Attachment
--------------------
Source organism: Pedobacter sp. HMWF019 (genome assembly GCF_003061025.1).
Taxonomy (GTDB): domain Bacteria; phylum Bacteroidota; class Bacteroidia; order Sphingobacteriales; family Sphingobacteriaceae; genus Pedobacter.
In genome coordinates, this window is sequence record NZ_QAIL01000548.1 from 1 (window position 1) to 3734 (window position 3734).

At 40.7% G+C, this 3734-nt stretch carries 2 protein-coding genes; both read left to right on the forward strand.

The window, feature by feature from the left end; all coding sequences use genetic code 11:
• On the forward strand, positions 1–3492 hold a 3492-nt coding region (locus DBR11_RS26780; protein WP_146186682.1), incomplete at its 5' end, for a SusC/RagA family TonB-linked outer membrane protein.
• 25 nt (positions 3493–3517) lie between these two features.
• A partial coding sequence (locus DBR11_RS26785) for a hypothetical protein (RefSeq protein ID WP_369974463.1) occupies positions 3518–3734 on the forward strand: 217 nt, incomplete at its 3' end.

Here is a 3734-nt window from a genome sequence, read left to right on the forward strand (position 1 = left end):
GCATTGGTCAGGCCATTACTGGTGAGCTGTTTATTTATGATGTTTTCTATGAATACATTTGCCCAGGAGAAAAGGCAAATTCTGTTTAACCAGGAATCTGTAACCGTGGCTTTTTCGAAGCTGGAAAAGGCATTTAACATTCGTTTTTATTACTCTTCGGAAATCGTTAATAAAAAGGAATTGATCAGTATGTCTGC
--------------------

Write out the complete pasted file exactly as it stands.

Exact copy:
Source organism: Pedobacter sp. HMWF019 (genome assembly GCF_003061025.1).
Taxonomy (GTDB): domain Bacteria; phylum Bacteroidota; class Bacteroidia; order Sphingobacteriales; family Sphingobacteriaceae; genus Pedobacter.
In genome coordinates, this window is sequence record NZ_QAIL01000548.1 from 1 (window position 1) to 3734 (window position 3734).

At 40.7% G+C, this 3734-nt stretch carries 2 protein-coding genes; both read left to right on the forward strand.

The window, feature by feature from the left end; all coding sequences use genetic code 11:
• On the forward strand, positions 1–3492 hold a 3492-nt coding region (locus DBR11_RS26780; protein WP_146186682.1), incomplete at its 5' end, for a SusC/RagA family TonB-linked outer membrane protein.
• 25 nt (positions 3493–3517) lie between these two features.
• A partial coding sequence (locus DBR11_RS26785) for a hypothetical protein (RefSeq protein ID WP_369974463.1) occupies positions 3518–3734 on the forward strand: 217 nt, incomplete at its 3' end.

Here is a 3734-nt window from a genome sequence, read left to right on the forward strand (position 1 = left end):
GCATTGGTCAGGCCATTACTGGTGAGCTGTTTATTTATGATGTTTTCTATGAATACATTTGCCCAGGAGAAAAGGCAAATTCTGTTTAACCAGGAATCTGTAACCGTGGCTTTTTCGAAGCTGGAAAAGGCATTTAACATTCGTTTTTATTACTCTTCGGAAATCGTTAATAAAAAGGAATTGATCAGTATGTCTGC